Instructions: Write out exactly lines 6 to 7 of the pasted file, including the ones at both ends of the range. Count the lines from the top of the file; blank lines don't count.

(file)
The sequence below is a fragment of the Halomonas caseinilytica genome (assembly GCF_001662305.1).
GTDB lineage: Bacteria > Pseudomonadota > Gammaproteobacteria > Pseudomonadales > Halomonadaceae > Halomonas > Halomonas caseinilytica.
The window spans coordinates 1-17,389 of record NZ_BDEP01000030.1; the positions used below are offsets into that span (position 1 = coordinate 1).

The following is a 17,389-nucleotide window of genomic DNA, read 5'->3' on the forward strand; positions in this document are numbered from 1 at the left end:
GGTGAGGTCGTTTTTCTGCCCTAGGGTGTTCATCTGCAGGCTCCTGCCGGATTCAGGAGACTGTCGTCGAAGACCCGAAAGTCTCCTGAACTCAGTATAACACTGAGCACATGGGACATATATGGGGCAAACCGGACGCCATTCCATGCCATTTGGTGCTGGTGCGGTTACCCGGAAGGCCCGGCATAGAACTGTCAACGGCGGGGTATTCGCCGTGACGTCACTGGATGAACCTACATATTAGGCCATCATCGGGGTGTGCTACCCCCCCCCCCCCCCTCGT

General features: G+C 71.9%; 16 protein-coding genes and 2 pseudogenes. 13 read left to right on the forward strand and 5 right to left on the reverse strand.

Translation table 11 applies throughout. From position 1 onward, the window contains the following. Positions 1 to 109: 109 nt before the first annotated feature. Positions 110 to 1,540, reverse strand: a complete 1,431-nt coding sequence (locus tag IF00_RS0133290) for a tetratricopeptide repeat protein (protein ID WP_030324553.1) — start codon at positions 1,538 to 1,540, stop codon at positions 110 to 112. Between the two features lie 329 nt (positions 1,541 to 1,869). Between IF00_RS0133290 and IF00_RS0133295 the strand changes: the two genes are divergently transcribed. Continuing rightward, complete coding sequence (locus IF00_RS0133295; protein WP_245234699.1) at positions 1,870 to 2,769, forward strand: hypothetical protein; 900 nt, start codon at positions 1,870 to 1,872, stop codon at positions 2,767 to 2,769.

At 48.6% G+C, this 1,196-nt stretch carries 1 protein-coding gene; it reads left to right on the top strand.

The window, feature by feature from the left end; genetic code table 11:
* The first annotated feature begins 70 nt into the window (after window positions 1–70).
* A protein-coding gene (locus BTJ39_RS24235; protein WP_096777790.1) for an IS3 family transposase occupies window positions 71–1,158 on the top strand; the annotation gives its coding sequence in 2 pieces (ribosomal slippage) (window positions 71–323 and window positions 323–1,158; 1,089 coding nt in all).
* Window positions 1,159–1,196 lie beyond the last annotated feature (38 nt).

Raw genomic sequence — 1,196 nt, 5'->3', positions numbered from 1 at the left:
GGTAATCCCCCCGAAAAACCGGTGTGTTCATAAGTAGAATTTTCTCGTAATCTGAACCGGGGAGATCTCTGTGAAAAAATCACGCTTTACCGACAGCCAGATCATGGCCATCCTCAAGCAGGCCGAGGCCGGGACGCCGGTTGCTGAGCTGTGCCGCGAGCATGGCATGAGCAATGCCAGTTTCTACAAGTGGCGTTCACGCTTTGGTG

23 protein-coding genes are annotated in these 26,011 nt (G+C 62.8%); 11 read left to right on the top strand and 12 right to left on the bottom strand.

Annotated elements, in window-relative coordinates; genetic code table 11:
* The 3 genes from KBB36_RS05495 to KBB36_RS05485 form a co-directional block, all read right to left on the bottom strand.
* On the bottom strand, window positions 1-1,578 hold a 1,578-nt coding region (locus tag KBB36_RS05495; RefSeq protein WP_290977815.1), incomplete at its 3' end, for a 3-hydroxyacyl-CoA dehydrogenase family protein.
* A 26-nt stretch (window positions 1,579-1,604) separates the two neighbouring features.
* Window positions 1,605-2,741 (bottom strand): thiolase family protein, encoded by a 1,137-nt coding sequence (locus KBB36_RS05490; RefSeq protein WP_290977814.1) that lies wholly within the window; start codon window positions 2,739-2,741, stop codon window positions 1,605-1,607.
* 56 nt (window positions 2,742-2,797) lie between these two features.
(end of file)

General features: G+C 71.9%; 16 protein-coding genes and 2 pseudogenes. 13 read left to right on the forward strand and 5 right to left on the reverse strand.

Translation table 11 applies throughout. From position 1 onward, the window contains the following. Positions 1 to 109: 109 nt before the first annotated feature. Positions 110 to 1,540, reverse strand: a complete 1,431-nt coding sequence (locus tag IF00_RS0133290) for a tetratricopeptide repeat protein (protein ID WP_030324553.1) — start codon at positions 1,538 to 1,540, stop codon at positions 110 to 112. Between the two features lie 329 nt (positions 1,541 to 1,869). Between IF00_RS0133290 and IF00_RS0133295 the strand changes: the two genes are divergently transcribed. Continuing rightward, complete coding sequence (locus IF00_RS0133295; protein WP_245234699.1) at positions 1,870 to 2,769, forward strand: hypothetical protein; 900 nt, start codon at positions 1,870 to 1,872, stop codon at positions 2,767 to 2,769.